With just 24 days to go until the September 14 primary election, time is growing short for the candidates. The calendar presents a real challenge: prevailing wisdom is that “no one pays attention until after Labor Day”, but this year, Labor Day comes late (September 6) and once it passes, there will only be a week until the election. Add to that the back-to-school, start of kids’ activities (think Lowell Youth Soccer), end of summer vacation disruptions to everyday life and you’re likely to have not much interest in this entire election beyond those who vote every time.
After last Monday’s debate, many Doherty supporters were ecstatic, convinced their candidate had come out way ahead. The new comer (to being a candidate, at least) Doherty more than held his own, he probably exceeded expectations while the much more experienced Donoghue, by not completely overwhelming her less experienced opponent, may have fallen short of the expectations of some. I called the debate a draw and a good advertisement for future debates between these candidates.
As for lawn signs, in my neighborhood (the Highlands) the sign totals seem balanced with neither having all that many. In contrast, I drove out Lakeview Ave in Dracut one day last week and between the signs for Barry Finegold and Jack Wilson – both running in that Senate district – there were more political signs on that one road in Dracut than there are in the entire Highlands section of Lowell.
To me, the most interesting development in the First Middlesex Senate race was the arrival in my mailbox of the fourth Doherty for Senate flyer I’ve received in the past two weeks. The first was “He’s a prosecutor not a politician,” the second was the “too cheap for new shoes” piece; the third was his grandmother’s endorsement of his plan to “give seniors a break on taxes” piece; and the fourth was the “he’s made it easier for women to get restraining orders” card. What I find most interesting about this is the timing of these mailings. Why send them now, in the middle of August? Does Doherty have enough money to send even more? Presumably Donoghue will have her own barrage of mailings that will arrive sometime in the future. Will those late arriving pieces be more on the mind of voters come primary day or will they be lost in the transitional turmoil of early September?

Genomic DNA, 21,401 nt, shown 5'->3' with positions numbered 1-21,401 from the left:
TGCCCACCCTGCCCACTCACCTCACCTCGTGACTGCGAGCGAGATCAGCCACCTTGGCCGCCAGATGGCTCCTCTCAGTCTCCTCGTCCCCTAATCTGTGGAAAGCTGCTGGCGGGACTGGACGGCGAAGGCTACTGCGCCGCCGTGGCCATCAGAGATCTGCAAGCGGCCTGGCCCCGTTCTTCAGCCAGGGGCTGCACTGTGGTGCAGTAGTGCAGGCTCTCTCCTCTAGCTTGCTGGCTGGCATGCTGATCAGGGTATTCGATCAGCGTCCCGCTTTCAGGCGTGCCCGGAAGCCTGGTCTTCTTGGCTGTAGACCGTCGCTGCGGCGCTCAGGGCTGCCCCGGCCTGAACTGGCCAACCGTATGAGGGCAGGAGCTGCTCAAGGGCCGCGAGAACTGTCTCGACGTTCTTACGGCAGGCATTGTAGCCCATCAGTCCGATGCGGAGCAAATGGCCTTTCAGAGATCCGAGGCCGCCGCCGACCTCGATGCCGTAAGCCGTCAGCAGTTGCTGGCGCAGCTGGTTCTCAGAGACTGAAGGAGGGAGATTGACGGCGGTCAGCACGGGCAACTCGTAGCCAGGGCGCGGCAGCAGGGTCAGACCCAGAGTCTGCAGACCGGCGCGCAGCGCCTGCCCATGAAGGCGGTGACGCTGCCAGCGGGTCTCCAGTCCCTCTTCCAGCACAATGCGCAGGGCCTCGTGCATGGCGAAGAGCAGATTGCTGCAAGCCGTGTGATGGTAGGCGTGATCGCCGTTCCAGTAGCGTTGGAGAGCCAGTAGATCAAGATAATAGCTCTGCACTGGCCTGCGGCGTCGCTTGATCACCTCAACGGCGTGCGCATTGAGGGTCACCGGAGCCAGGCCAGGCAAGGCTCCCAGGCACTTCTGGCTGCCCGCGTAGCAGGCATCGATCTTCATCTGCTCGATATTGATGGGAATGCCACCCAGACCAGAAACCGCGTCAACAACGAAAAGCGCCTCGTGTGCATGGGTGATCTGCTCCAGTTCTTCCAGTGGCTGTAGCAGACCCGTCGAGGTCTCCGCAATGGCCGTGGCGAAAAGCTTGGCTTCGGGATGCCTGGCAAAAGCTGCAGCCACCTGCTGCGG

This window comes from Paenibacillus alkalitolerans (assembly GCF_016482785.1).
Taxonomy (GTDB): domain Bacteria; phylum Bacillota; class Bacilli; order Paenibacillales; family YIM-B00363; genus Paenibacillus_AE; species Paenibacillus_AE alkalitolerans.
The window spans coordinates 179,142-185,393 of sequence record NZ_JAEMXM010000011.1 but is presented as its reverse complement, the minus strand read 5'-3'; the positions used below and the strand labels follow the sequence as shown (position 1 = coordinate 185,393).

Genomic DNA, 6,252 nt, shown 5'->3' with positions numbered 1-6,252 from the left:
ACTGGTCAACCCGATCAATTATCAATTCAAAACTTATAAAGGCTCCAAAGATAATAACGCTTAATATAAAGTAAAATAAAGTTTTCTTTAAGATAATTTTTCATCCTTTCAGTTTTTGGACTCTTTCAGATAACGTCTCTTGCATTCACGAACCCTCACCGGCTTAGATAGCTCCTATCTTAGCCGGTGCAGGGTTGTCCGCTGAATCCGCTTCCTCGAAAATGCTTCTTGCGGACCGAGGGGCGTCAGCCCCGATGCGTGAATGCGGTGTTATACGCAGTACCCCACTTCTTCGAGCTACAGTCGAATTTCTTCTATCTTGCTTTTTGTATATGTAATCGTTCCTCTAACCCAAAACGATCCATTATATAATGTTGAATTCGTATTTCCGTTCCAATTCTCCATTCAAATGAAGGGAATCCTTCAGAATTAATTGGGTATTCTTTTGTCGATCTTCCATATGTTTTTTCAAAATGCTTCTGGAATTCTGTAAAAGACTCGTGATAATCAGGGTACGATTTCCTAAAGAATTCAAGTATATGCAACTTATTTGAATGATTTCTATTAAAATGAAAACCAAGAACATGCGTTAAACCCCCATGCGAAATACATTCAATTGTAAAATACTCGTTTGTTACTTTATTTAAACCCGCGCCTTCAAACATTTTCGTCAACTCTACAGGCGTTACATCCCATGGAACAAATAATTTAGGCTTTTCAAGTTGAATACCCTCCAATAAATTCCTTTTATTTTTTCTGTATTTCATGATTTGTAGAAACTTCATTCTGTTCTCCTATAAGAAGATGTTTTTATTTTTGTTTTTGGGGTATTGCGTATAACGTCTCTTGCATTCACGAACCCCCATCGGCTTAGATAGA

In preparing this post, I queried a half dozen acquaintances, all Lowell voters who are uninvolved and undecided in this race. Every one of them concluded that Doherty “has the momentum” right now, that between his debate performance, his mailings, his omnipresence at public events since this race began and the online buzz his youthful supporters have generated, he has the edge. But in politics, timing is everything and it doesn’t do much good to peak three weeks before election day. Donoghue was extremely popular as a city councilor and as mayor. Just three years ago she spent nearly $1 million running for Congress. In that race, she easily won the city of Lowell, demonstrating that her success in a “vote for nine” council race was transferable to a “vote for one” race for another office (a transition that has proven difficult for so many other Lowell office holders). My guess is that the Donoghue campaign is stockpiling its resources for the sprint to the finish line and her campaign activities will ratchet up substantially in the coming days. But Doherty has run a good campaign thus far and there’s no indication that will stop now. That’s why the next 24 days will be fascinating for local political observers.
UPDATE: I was driving around Belvidere this morning and saw a substantial number of Donoghue signs. I just went through yesterday’s mail and found a fifth Chris Doherty flyer, the theme of this one is “creating green jobs.” The postal carrier should be here shortly: will I need another update?